Home prices increased in March in Raleigh and fell slightly in the Durham-Chapel Hill market compared with the same period last year, according to a new report from data analysis provider CoreLogic.
Home prices, including distressed sales, increased 5.4 percent in the Raleigh market. In the Durham-Chapel Hill area, prices decreased 0.7 percent
The price increases in the Raleigh market slowed compared to February, when prices increased 5.9 percent compared to February 2014. Prices rose 1 percent in the Durham-Chapel Hill market in February after falling for the previous seven months.
Triangle homeowners shouldn't assume that their homes have appreciated or declined by the levels being reported by CoreLogic or other data providers. Price fluctuations vary depending on location, the sales price of a home and other factors.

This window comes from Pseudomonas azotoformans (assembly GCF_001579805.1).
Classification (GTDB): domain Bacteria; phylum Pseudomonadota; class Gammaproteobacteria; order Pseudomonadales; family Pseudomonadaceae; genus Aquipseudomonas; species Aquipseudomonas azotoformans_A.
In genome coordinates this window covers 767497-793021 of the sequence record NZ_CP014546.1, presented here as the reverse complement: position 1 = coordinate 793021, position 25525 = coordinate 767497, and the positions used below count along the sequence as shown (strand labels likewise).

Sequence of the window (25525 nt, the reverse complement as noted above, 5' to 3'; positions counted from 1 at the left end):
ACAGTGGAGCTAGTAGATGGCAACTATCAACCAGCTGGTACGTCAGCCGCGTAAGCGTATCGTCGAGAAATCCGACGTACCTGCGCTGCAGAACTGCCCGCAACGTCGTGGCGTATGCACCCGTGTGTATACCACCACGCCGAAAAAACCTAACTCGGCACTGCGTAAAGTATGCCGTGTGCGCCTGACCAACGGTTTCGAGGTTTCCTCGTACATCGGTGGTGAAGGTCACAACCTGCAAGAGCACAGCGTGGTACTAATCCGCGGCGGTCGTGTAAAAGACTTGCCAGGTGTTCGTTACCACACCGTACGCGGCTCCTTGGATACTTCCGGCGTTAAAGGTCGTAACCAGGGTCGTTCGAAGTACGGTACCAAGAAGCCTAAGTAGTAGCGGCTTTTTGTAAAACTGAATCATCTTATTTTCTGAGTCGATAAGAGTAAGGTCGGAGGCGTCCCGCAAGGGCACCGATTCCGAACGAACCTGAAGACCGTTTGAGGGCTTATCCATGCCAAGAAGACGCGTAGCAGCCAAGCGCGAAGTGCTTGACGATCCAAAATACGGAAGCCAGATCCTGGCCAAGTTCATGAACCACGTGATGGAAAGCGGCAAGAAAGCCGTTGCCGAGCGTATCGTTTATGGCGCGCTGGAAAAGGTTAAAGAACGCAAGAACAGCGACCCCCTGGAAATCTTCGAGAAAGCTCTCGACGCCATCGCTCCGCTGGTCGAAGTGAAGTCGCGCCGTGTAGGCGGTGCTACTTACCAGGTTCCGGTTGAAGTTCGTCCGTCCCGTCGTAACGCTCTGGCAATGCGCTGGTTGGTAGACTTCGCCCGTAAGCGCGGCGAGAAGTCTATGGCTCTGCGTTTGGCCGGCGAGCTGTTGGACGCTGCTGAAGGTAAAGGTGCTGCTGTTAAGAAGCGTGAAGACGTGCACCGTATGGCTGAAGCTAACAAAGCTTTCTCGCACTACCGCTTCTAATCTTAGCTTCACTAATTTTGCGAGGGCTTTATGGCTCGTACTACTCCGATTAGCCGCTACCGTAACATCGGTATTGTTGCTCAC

Prices increased 5.9 percent nationwide in March, the 37th consecutive month that home prices have risen, according to CoreLogic. CoreLogic uses a repeat-sales index that tracks increases and decreases in prices for the same homes over time.
"The homes for sale inventory continues to be limited while buyer demand has picked up with low mortgage rates and improving consumer confidence,” said Frank Nothaft, chief economist for CoreLogic, in a statement. “As a result, there has been continued upward pressure on prices in most markets ... ”
The Triangle, like many other markets in the U.S., is experiencing a shortage of homes on the market. At the end of March, the number of existing homes for sale in the region was 57 percent below where it was four years ago, Triangle Multiple Listing Services.
The average overall sales price of the homes that sold in the first quarter was $253,915, up 2 percent from the same period last year, according to Triangle MLS.